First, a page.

YOU ARE HERE: LAT HomeCollections

Loneliness: How One Newcomer Is Coping

SAN DIEGO: CITY OF STRANGERS: Second in a series examining the problems of high mobility and its effect on the individual. Today's theme: Loneliness.

May 20, 1986

David Duff, 34, mechanical engineer for General Dynamics, Convair division:

"I just moved here from Cleveland, got here Jan. 11, been here about four months. I heard about GD (General Dynamics) at a job fair in Washington, D.C. Got a call and came out. My impressions so far? Very favorable. I like San Diego. I don't have . . . major complaints.

"Really, it's a fascinating experience. The weather is pleasant, and it's the kind of city that just fuels a passion for sailing--a passion I have. It's a very compact city--you can get from one place to another in almost no time. You can't say that about Cleveland, Philadelphia or Detroit. You can be downtown at the corner of 4th and F and be in La Jolla in 15 minutes. That's incredible. In Cleveland, 15 minutes won't get you anywhere.

"I'm single, and the key thing is missing family and friends. I was born in Cleveland, lived most of my days there. Most of my friends live there. I didn't have my bags packed--I didn't want to leave Cleveland so much as I wanted a job. A good one. I think I have one.

"To get one--here, there, anywhere--is a matter of rebuilding a life. You take the little things for granted--the store you used to go to, the TV station back home, a person . . . When you move, you put 30% of your energy into getting things done, into finding new activities.

"Fortunately, I have made friends. I've been fairly active in sailboat racing and belong to a number of national organizations. There's something in common with people like that--a base to build on. . . .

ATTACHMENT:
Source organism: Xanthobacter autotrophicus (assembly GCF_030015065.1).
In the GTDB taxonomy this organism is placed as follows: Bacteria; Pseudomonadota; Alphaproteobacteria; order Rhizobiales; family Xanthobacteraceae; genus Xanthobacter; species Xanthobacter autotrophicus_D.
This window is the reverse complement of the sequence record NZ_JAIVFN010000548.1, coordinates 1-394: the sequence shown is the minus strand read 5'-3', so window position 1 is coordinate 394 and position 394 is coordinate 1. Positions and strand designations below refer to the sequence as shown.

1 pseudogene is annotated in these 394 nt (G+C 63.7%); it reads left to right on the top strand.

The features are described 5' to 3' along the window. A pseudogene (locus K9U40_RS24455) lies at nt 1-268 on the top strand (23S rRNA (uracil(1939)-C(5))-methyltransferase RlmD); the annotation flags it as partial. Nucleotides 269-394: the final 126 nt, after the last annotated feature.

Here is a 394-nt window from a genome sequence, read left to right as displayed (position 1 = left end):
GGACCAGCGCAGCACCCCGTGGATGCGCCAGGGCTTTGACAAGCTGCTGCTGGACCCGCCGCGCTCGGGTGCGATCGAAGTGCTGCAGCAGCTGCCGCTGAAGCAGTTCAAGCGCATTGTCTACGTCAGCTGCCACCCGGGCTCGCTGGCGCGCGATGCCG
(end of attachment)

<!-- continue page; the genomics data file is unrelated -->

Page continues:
"You know, I expected to really have my eyes opened out here. People back East told me to be shocked by people's attitudes--the way they conduct their lives. I think a good bit (of the resentment) is that this area is growing, and back East, it is still real depressed. The recession struck in the early '80s, and those areas just haven't recovered. Michigan, Ohio, Pennsylvania--all have very high exit rates. If you're in an area going nowhere, why not get the hell out? Why not crow about the future in an area like L.A. or San Diego? The future is here.

"Staying and helping out the Rust Belt, that kind of thing never occurred to me. Why sacrifice yourself for the sake of community? Sure, I believe in community. I believe in the investment of commitment. But survival is No. 1.

"Like I said, man, I liked Cleveland. I like skiing and sailing and seeing old friends. But opportunities for the work I do--they were here.

"I've had spells--homesickness, loneliness, whatever you want to call it. But none were severe enough to give second thoughts. Definitely some blue times, no question about that. I can see, though, why some people bury themselves in work. It's a good way of getting over the culture shock, the adjustment pains.

"I've met a few people out here who have made--how should I say it?--some remarks. They say (San Diego) was nice the way it was. It gives you this feeling of impending doom--like maybe it's an L.A. in the making.

"You'd like to feel you're welcome, but those remarks . . . Hey, man, they can temper your enthusiasm."

Los Angeles Times Articles